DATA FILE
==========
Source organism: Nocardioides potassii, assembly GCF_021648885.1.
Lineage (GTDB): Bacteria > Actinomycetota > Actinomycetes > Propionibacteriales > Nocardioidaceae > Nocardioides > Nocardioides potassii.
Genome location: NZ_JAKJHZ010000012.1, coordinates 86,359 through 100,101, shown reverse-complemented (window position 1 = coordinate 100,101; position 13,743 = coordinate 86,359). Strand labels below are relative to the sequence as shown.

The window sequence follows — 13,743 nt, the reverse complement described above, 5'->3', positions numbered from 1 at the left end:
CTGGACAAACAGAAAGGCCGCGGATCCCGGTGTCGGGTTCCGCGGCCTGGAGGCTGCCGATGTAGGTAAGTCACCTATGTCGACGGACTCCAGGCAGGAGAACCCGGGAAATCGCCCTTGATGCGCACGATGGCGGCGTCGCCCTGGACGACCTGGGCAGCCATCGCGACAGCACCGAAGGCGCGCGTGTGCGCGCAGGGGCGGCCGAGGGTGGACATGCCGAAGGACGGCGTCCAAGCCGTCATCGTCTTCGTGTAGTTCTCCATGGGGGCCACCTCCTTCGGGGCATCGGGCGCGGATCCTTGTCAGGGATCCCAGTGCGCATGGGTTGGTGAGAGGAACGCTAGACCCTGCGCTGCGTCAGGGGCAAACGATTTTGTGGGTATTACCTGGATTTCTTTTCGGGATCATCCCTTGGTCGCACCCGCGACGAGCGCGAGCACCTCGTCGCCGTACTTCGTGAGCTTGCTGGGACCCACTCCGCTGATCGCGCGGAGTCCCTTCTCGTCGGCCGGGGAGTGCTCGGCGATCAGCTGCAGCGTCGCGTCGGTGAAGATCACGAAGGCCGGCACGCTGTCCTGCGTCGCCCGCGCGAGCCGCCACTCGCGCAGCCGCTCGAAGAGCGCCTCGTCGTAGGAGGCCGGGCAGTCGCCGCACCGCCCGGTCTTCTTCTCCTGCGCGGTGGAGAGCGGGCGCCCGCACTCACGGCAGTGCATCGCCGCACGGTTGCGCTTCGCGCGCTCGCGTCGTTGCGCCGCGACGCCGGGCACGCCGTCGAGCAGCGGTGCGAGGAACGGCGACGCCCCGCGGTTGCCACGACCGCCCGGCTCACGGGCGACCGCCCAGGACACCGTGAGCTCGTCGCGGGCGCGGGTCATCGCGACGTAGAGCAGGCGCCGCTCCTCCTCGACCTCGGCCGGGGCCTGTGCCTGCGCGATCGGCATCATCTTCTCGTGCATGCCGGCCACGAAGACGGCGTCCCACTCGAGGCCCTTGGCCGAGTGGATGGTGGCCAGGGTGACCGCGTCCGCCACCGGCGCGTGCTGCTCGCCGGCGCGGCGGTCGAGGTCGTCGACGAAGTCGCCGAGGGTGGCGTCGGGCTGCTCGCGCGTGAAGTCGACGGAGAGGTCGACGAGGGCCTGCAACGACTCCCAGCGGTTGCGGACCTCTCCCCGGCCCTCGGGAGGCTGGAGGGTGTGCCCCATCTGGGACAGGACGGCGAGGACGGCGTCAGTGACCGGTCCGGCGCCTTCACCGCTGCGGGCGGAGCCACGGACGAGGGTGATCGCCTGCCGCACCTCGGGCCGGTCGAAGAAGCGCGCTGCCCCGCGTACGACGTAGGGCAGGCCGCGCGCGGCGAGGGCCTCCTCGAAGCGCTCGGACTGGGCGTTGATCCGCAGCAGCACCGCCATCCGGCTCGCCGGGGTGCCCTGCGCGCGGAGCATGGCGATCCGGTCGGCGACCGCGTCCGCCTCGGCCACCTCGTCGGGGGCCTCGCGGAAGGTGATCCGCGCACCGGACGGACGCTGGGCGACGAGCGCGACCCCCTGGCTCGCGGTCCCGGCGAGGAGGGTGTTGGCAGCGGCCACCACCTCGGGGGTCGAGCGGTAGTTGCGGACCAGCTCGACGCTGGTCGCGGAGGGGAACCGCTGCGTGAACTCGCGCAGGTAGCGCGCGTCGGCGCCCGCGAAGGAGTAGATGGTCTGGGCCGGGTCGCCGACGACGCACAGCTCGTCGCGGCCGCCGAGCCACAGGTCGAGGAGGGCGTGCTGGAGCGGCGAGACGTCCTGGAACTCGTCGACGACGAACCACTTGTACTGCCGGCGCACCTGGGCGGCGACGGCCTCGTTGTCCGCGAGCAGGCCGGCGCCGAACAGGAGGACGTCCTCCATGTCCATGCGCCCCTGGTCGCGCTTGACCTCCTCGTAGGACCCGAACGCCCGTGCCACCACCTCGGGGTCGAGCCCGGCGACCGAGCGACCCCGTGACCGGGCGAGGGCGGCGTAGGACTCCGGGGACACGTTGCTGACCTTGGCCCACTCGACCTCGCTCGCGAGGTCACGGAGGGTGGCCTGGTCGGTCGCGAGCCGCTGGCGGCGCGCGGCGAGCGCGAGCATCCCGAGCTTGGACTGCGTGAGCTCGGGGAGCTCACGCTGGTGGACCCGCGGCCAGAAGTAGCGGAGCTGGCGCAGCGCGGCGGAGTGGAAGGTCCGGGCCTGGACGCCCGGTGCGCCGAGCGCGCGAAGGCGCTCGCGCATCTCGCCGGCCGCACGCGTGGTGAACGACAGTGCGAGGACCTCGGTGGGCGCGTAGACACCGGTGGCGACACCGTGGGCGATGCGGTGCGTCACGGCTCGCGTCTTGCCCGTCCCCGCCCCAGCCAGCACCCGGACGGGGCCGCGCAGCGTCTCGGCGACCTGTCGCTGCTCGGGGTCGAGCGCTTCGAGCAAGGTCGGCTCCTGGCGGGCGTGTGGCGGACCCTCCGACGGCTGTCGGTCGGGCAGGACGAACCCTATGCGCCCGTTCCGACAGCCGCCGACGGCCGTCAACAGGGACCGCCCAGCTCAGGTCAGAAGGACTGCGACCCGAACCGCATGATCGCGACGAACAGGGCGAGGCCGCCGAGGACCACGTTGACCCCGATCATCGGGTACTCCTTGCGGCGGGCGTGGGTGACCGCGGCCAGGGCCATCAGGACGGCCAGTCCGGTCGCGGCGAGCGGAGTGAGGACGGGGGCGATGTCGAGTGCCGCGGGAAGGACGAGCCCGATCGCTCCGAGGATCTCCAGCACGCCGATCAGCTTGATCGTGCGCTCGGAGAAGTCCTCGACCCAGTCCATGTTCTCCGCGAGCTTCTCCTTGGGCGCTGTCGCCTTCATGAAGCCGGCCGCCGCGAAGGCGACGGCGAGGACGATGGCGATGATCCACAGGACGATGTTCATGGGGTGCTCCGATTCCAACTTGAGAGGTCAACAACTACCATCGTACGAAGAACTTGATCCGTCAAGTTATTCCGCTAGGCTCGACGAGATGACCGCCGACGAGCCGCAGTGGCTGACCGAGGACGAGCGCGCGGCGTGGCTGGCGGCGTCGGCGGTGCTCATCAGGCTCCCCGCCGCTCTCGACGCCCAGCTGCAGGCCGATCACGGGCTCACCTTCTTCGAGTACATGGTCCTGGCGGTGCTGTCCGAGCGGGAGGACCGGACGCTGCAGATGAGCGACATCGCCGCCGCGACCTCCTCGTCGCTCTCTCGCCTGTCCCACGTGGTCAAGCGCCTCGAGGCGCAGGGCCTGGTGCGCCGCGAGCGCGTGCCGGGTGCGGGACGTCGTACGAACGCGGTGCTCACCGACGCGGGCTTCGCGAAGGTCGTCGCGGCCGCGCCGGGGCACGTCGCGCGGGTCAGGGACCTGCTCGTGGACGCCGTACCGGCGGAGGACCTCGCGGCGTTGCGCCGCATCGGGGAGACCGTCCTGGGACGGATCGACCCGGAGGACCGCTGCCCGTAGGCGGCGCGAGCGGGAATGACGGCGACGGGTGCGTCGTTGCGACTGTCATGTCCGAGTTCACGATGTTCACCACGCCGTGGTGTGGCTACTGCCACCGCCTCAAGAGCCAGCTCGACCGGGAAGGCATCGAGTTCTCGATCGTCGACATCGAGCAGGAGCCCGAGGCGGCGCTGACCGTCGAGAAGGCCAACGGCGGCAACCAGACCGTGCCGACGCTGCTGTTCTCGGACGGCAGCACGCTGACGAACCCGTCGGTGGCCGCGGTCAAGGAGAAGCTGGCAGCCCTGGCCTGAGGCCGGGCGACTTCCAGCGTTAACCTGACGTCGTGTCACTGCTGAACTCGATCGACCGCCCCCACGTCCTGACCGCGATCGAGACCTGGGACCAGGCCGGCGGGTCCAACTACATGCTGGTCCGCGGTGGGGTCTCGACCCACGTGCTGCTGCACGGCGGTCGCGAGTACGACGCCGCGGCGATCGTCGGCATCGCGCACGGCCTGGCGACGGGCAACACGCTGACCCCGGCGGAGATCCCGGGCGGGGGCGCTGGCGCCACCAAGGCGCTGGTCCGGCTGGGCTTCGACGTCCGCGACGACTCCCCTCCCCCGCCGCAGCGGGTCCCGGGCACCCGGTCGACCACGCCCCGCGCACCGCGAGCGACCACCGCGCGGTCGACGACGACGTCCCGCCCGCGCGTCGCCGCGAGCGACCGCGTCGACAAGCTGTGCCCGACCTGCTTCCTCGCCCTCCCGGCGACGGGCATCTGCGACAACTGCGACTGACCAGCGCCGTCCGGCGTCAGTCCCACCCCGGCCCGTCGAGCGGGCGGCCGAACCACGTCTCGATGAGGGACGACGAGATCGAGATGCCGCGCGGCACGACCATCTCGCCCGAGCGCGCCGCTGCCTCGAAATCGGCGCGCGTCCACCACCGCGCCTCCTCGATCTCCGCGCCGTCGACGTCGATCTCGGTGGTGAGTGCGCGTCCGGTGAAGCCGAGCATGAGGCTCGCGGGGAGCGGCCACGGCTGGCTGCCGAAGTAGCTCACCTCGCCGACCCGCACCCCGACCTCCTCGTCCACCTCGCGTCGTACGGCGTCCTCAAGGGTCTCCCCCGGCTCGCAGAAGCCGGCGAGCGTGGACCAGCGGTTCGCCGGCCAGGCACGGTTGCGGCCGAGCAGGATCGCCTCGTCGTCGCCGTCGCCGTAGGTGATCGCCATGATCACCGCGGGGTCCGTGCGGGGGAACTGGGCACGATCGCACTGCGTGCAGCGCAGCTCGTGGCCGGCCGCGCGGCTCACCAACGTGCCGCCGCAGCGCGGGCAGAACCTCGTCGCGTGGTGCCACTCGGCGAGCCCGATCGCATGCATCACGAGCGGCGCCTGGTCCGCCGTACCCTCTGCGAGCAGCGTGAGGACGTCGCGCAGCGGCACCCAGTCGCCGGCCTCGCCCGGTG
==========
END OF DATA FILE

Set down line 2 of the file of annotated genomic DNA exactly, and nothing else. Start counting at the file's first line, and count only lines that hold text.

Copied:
Lineage (GTDB): Bacteria > Actinomycetota > Actinomycetes > Propionibacteriales > Nocardioidaceae > Nocardioides > Nocardioides potassii.